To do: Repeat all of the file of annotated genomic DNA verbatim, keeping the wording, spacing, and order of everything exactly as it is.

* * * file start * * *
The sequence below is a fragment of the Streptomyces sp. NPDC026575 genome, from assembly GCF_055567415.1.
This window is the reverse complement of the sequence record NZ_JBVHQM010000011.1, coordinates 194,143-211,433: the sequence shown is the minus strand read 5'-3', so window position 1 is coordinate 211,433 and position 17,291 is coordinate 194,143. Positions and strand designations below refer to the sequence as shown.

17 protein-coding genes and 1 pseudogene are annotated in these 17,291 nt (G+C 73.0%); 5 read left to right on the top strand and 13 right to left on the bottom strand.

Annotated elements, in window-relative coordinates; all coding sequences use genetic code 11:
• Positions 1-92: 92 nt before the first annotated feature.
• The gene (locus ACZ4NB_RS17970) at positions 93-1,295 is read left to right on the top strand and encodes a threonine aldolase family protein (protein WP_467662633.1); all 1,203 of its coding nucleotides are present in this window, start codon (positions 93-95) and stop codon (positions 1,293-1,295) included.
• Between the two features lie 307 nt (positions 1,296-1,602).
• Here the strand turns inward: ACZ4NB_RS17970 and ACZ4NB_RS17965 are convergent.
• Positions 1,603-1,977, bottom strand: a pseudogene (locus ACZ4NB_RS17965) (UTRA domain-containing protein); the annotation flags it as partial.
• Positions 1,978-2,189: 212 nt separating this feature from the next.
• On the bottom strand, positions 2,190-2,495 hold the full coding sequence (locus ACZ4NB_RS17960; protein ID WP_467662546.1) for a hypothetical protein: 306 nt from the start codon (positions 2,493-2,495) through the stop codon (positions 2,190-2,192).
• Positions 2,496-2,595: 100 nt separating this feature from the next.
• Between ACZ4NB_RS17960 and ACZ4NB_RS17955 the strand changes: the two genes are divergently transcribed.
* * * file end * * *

The sequence below is a fragment of the Streptomyces sp. NPDC026575 genome, from assembly GCF_055567415.1.
This window is the reverse complement of the sequence record NZ_JBVHQM010000011.1, coordinates 194,143-211,433: the sequence shown is the minus strand read 5'-3', so window position 1 is coordinate 211,433 and position 17,291 is coordinate 194,143. Positions and strand designations below refer to the sequence as shown.

17 protein-coding genes and 1 pseudogene are annotated in these 17,291 nt (G+C 73.0%); 5 read left to right on the top strand and 13 right to left on the bottom strand.

Annotated elements, in window-relative coordinates; all coding sequences use genetic code 11:
• Positions 1-92: 92 nt before the first annotated feature.
• The gene (locus ACZ4NB_RS17970) at positions 93-1,295 is read left to right on the top strand and encodes a threonine aldolase family protein (protein WP_467662633.1); all 1,203 of its coding nucleotides are present in this window, start codon (positions 93-95) and stop codon (positions 1,293-1,295) included.
• Between the two features lie 307 nt (positions 1,296-1,602).
• Here the strand turns inward: ACZ4NB_RS17970 and ACZ4NB_RS17965 are convergent.
• Positions 1,603-1,977, bottom strand: a pseudogene (locus ACZ4NB_RS17965) (UTRA domain-containing protein); the annotation flags it as partial.
• Positions 1,978-2,189: 212 nt separating this feature from the next.
• On the bottom strand, positions 2,190-2,495 hold the full coding sequence (locus ACZ4NB_RS17960; protein ID WP_467662546.1) for a hypothetical protein: 306 nt from the start codon (positions 2,493-2,495) through the stop codon (positions 2,190-2,192).
• Positions 2,496-2,595: 100 nt separating this feature from the next.
• Between ACZ4NB_RS17960 and ACZ4NB_RS17955 the strand changes: the two genes are divergently transcribed.